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Wells v. Edison International

July 1, 2009

WILLIAM WELLS, JOHN PETRUSEK, PASQUAL ORTIZ PLAINTIFFS,
v.
EDISON INTERNATIONAL, INC., EDISON MISSION GROUP, INC., EDISON MISSION ENERGY, DEFENDANTS.



The opinion of the court was delivered by: Samuel Der-yeghiayan, District Judge

MEMORANDUM OPINION

This matter is before the court on Defendant Edison International, Inc.'s (Edison International), Defendant Edison Mission Group, Inc.'s (EMG), and Defendant Edison Mission Energy's (EME) motion to dismiss. For the reasons stated below, we grant Defendants' motion to dismiss.

BACKGROUND

Plaintiffs allege that they were tradesmen who worked at a generating station (Facility) owned and operated by Midwest Generation LLC (Midwest). Plaintiffs allege that the Facility was under the actual control and management of Defendants. According to Plaintiffs, on September 12, 2006, there was an explosion at the Facility which caused serious and permanent injuries to Plaintiffs. Plaintiffs allege that the explosion was a result of negligent acts by agents of Defendants.

Plaintiffs brought the instant action in the Circuit Court of Cook County asserting Illinois common law claims for negligence. EMG removed the instant action to this court and all Defendants have moved to dismiss the instant action.

LEGAL STANDARD

Federal Rule of Civil Procedure 12(b)(2) directs a court to dismiss a claim for lack of personal jurisdiction. Fed. R. Civ. P. 12(b)(2). Although a plaintiff need not anticipate in its complaint a personal jurisdiction challenge, "once the defendant moves to dismiss the complaint under Federal Rule of Civil Procedure 12(b)(2) for lack of personal jurisdiction, the plaintiff bears the burden of demonstrating the existence of jurisdiction." Purdue Research Foundation v. Sanofi-Synthelabo, S.A., 338 F.3d 773, 781-82 (7th Cir. 2003); Kinslow v. Pullara, 538 F.3d 687, 690 (7th Cir. 2008)(stating that "[t]he plaintiff bears the burden of proving that the jurisdictional requirements are met, but if no facts are in dispute, as is the case here, then the party asserting jurisdiction need only establish a prima facie case of personal jurisdiction to satisfy that burden"); Central States, Southeast and Southwest Areas Pension Fund v. Phencorp Reinsurance Co., Inc., 440 F.3d 870, 875 (7th Cir. 2006)(indicating that the plaintiff bears the burden of establishing personal jurisdiction). If the district court holds an evidentiary hearing to address the personal jurisdiction issue, the "plaintiff must establish jurisdiction by a preponderance of the evidence." Purdue Research Foundation, 338 F.3d at 781-82. If the district court rules solely based on written materials submitted by the parties, "the plaintiff 'need only make out a prima facie case of personal jurisdiction.'" Id. (quoting in part Hyatt Intern. Corp. v. Coco, 302 F.3d 707, 713 (7th Cir. 2002)). In determining whether a plaintiff has made a prima facie showing, "the plaintiff 'is entitled to the resolution in its favor of all disputes concerning relevant facts presented in the record.'" Id. (quoting Nelson v. Park Indus., Inc., 717 F.2d 1120, 1123 (7th Cir. 1983)). In assessing whether a plaintiff has made a prima facie showing the court can consider materials presented to the court by the parties such as affidavits. Id.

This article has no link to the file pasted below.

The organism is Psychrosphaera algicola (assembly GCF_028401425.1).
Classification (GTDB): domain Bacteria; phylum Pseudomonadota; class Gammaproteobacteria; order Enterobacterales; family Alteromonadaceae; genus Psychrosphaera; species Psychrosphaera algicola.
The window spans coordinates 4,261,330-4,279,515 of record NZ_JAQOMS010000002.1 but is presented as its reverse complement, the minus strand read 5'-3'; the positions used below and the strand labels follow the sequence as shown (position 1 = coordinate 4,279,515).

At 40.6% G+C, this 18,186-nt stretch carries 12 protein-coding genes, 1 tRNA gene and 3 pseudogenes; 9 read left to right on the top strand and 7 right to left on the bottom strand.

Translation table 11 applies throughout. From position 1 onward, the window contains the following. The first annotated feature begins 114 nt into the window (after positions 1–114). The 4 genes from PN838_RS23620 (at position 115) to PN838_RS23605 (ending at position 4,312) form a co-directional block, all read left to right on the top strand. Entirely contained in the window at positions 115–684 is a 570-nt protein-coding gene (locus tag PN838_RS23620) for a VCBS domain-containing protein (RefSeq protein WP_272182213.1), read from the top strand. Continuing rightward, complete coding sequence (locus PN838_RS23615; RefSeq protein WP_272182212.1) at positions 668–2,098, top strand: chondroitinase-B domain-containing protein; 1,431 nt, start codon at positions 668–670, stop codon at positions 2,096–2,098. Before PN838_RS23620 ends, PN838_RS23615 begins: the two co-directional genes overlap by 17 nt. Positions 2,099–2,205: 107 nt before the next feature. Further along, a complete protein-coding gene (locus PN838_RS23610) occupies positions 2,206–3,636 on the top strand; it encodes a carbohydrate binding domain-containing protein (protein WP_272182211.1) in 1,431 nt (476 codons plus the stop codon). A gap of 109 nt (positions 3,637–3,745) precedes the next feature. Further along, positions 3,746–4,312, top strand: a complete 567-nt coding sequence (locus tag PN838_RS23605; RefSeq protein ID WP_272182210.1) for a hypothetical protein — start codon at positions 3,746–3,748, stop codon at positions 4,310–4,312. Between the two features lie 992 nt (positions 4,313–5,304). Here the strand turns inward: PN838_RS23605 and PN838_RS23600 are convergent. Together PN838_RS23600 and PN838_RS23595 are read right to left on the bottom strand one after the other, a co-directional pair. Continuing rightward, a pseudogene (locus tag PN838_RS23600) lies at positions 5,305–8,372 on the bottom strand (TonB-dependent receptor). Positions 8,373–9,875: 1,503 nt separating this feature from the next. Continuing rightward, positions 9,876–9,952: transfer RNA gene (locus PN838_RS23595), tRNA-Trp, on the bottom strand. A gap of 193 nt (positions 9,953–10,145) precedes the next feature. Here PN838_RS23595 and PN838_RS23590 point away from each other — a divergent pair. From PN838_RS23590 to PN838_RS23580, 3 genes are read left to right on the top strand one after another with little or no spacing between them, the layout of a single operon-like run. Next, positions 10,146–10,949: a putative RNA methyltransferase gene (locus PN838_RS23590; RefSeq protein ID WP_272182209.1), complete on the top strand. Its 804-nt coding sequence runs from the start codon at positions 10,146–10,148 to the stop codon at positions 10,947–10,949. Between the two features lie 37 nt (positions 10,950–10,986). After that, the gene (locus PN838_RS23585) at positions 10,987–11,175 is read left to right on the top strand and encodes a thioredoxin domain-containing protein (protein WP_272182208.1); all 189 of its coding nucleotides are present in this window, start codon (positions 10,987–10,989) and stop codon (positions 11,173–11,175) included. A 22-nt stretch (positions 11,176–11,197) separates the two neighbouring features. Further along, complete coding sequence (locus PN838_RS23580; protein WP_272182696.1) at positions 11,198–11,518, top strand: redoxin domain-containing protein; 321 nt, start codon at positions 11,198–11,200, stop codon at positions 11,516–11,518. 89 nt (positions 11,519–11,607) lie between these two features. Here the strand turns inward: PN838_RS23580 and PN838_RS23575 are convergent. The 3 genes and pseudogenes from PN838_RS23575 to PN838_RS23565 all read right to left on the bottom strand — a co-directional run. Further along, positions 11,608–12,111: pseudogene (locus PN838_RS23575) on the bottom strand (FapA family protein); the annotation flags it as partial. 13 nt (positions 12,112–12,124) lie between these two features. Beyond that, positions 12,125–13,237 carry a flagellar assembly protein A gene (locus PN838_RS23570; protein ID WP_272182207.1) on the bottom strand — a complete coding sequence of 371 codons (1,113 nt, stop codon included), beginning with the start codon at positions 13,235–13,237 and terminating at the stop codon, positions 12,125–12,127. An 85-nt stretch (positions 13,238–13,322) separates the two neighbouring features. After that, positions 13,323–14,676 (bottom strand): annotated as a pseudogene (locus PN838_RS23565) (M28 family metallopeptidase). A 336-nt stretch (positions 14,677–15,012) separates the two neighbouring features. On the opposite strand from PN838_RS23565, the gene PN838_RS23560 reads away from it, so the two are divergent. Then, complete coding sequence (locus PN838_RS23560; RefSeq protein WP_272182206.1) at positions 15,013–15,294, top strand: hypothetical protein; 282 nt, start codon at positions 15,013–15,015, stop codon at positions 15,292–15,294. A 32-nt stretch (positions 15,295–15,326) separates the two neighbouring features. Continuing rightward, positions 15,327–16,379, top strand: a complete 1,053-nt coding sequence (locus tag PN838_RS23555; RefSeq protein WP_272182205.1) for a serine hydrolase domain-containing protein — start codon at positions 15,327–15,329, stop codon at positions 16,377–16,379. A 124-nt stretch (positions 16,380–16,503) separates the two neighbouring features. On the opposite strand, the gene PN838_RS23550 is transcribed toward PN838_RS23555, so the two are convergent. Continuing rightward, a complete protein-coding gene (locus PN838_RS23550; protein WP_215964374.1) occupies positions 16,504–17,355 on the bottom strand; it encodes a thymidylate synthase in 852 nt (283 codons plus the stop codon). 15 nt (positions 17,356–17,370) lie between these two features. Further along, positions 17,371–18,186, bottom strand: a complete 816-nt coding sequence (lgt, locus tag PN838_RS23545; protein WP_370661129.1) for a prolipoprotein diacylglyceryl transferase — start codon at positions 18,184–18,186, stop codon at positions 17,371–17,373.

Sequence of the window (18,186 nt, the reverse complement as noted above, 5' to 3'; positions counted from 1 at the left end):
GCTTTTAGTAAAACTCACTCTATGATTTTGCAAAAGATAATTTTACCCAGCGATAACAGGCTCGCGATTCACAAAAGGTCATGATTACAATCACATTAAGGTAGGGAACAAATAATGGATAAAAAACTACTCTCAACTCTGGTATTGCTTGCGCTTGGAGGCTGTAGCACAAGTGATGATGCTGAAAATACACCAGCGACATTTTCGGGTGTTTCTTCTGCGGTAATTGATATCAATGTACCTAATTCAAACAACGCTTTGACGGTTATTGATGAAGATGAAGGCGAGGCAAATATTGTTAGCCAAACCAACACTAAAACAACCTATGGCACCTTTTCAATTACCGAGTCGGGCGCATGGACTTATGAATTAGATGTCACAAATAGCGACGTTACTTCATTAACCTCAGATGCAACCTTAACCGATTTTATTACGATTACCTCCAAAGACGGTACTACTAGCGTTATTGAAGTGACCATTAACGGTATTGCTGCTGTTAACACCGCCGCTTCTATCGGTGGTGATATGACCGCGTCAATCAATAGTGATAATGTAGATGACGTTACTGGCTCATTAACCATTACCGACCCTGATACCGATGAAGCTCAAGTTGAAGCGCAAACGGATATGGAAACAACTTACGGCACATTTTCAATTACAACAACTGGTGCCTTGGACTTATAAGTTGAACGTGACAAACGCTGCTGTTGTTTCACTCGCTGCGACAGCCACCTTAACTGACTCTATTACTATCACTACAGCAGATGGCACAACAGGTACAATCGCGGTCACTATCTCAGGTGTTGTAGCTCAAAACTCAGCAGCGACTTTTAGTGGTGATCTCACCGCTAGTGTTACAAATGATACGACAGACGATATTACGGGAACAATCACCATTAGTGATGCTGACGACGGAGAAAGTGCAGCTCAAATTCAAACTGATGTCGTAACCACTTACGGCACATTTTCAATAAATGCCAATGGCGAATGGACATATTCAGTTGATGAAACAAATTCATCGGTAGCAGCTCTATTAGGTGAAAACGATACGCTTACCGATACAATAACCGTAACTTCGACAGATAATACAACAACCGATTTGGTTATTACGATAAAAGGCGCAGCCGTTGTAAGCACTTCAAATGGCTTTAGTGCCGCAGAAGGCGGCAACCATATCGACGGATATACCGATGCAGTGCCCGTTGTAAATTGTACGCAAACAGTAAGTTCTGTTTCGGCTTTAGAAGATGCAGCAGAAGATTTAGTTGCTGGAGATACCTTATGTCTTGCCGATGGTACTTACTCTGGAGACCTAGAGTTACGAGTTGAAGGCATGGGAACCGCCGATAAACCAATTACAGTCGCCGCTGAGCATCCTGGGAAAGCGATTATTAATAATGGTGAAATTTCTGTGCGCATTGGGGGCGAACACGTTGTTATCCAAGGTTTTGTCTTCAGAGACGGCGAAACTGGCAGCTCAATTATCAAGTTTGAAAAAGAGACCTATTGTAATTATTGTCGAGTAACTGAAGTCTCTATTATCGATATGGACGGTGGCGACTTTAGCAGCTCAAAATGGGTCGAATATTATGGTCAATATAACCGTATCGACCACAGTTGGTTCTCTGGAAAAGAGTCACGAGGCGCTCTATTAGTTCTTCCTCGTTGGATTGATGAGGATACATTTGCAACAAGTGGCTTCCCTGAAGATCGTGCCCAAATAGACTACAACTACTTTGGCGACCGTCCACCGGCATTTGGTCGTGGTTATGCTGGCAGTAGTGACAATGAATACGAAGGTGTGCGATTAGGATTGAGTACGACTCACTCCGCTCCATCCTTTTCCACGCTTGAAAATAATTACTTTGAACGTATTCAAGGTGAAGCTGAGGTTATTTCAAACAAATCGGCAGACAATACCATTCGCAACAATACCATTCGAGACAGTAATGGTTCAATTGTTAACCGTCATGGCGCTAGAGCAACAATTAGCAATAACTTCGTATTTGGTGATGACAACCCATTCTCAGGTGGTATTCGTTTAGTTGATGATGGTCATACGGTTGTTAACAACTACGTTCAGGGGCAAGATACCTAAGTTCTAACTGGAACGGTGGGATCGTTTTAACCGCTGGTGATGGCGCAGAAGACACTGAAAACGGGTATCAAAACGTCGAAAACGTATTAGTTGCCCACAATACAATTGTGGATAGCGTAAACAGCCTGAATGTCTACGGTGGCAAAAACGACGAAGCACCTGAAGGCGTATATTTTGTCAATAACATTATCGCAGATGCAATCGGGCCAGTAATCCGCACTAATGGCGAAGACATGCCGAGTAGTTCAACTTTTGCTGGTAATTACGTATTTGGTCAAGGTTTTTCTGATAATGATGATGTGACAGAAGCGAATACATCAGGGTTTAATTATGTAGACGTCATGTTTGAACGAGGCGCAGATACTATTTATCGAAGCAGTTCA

Pursuant to Federal Rule of Civil Procedure 12(b)(5), a defendant can seek a dismissal of the claims brought against him based upon "insufficiency of process. . . ." Fed. R. Civ. P. 12(b)(5). Federal Rule of Civil Procedure 4(m) (Rule 4(m)) provides that "[i]f service of the summons and complaint is not made upon a defendant within 120 days after the filing of the complaint, the court, upon motion or on its own initiative after notice to the plaintiff, shall dismiss the action without prejudice as to that defendant or direct that service be effected within a specified time. . . ." Fed. R. Civ. P. 4(m). Rule 4(m) also provides that "if the plaintiff shows good cause for the failure" to serve within the 120 day deadline, "the court shall extend the time for service for an appropriate period." Id.

DISCUSSION

Defendants argue that the claims brought against them should be dismissed since all three Defendants are not subject to personal jurisdiction in Illinois and since all three were not properly served within 120 days of the filing of the instant action.

I. Personal Jurisdiction

Defendants argue that they are not subject to personal jurisdiction in Illinois.

In a federal court action premised solely on diversity subject matter jurisdiction, the court "has personal jurisdiction only where a court of the state in which it sits would have such jurisdiction." Citadel Group Ltd. v. Washington Regional Medical Center, 536 F.3d 757, 760 (7th Cir. 2008). To determine whether a defendant is subject to personal jurisdiction in Illinois, a court must consider the limitations imposed by "the Illinois long-arm statute, the Illinois constitution, and the federal constitution." Id. As indicated above, after a defendant has moved to dismiss a complaint "for lack of personal jurisdiction, the plaintiff bears the burden of demonstrating the existence of jurisdiction." Purdue Research Foundation, 338 F.3d at 782 (7th Cir. 2003).

A defendant may be subject to two types of personal jurisdiction: general jurisdiction and specific jurisdiction. A defendant is subject to general jurisdiction "where the defendant's contacts with the forum state are 'continuous and systematic.'" Citadel Group Ltd., 536 F.3d at 760 n.3 (quoting Helicopteros Nacionales de Colombia, S.A. v. Hall, 466 U.S. 408, 416 (1984)). For general jurisdiction, "[u]nlike specific jurisdiction," a defendant can "be ...


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